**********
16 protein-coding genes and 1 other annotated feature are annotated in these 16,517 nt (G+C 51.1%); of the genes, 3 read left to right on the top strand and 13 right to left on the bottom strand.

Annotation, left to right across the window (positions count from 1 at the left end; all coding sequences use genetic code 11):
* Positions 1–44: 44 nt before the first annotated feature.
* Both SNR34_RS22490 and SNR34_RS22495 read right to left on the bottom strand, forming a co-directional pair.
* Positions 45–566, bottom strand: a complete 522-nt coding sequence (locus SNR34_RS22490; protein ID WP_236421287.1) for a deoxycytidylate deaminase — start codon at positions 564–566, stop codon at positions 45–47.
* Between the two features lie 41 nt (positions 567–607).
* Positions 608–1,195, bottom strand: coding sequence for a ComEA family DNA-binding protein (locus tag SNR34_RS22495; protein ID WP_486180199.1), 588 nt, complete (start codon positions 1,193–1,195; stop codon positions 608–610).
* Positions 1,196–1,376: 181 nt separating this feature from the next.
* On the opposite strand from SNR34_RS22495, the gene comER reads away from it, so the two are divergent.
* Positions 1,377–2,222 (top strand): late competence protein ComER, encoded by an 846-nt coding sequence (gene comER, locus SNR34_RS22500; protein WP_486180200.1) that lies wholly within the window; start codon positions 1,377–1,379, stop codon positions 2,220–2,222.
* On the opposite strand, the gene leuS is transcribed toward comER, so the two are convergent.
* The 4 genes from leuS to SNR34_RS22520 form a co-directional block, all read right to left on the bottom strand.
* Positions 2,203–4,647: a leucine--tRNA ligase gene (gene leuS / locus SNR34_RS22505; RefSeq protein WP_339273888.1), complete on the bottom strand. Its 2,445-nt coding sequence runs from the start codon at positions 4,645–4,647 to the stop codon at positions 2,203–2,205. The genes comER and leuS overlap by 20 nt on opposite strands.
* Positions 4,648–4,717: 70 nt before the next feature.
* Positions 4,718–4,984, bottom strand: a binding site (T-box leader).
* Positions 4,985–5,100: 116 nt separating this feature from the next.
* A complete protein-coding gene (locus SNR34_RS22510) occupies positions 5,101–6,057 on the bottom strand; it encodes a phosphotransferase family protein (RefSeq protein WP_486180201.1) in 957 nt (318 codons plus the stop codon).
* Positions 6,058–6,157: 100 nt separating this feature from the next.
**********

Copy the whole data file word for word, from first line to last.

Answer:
16 protein-coding genes and 1 other annotated feature are annotated in these 16,517 nt (G+C 51.1%); of the genes, 3 read left to right on the top strand and 13 right to left on the bottom strand.

Annotation, left to right across the window (positions count from 1 at the left end; all coding sequences use genetic code 11):
* Positions 1–44: 44 nt before the first annotated feature.
* Both SNR34_RS22490 and SNR34_RS22495 read right to left on the bottom strand, forming a co-directional pair.
* Positions 45–566, bottom strand: a complete 522-nt coding sequence (locus SNR34_RS22490; protein ID WP_236421287.1) for a deoxycytidylate deaminase — start codon at positions 564–566, stop codon at positions 45–47.
* Between the two features lie 41 nt (positions 567–607).
* Positions 608–1,195, bottom strand: coding sequence for a ComEA family DNA-binding protein (locus tag SNR34_RS22495; protein ID WP_486180199.1), 588 nt, complete (start codon positions 1,193–1,195; stop codon positions 608–610).
* Positions 1,196–1,376: 181 nt separating this feature from the next.
* On the opposite strand from SNR34_RS22495, the gene comER reads away from it, so the two are divergent.
* Positions 1,377–2,222 (top strand): late competence protein ComER, encoded by an 846-nt coding sequence (gene comER, locus SNR34_RS22500; protein WP_486180200.1) that lies wholly within the window; start codon positions 1,377–1,379, stop codon positions 2,220–2,222.
* On the opposite strand, the gene leuS is transcribed toward comER, so the two are convergent.
* The 4 genes from leuS to SNR34_RS22520 form a co-directional block, all read right to left on the bottom strand.
* Positions 2,203–4,647: a leucine--tRNA ligase gene (gene leuS / locus SNR34_RS22505; RefSeq protein WP_339273888.1), complete on the bottom strand. Its 2,445-nt coding sequence runs from the start codon at positions 4,645–4,647 to the stop codon at positions 2,203–2,205. The genes comER and leuS overlap by 20 nt on opposite strands.
* Positions 4,648–4,717: 70 nt before the next feature.
* Positions 4,718–4,984, bottom strand: a binding site (T-box leader).
* Positions 4,985–5,100: 116 nt separating this feature from the next.
* A complete protein-coding gene (locus SNR34_RS22510) occupies positions 5,101–6,057 on the bottom strand; it encodes a phosphotransferase family protein (RefSeq protein WP_486180201.1) in 957 nt (318 codons plus the stop codon).
* Positions 6,058–6,157: 100 nt separating this feature from the next.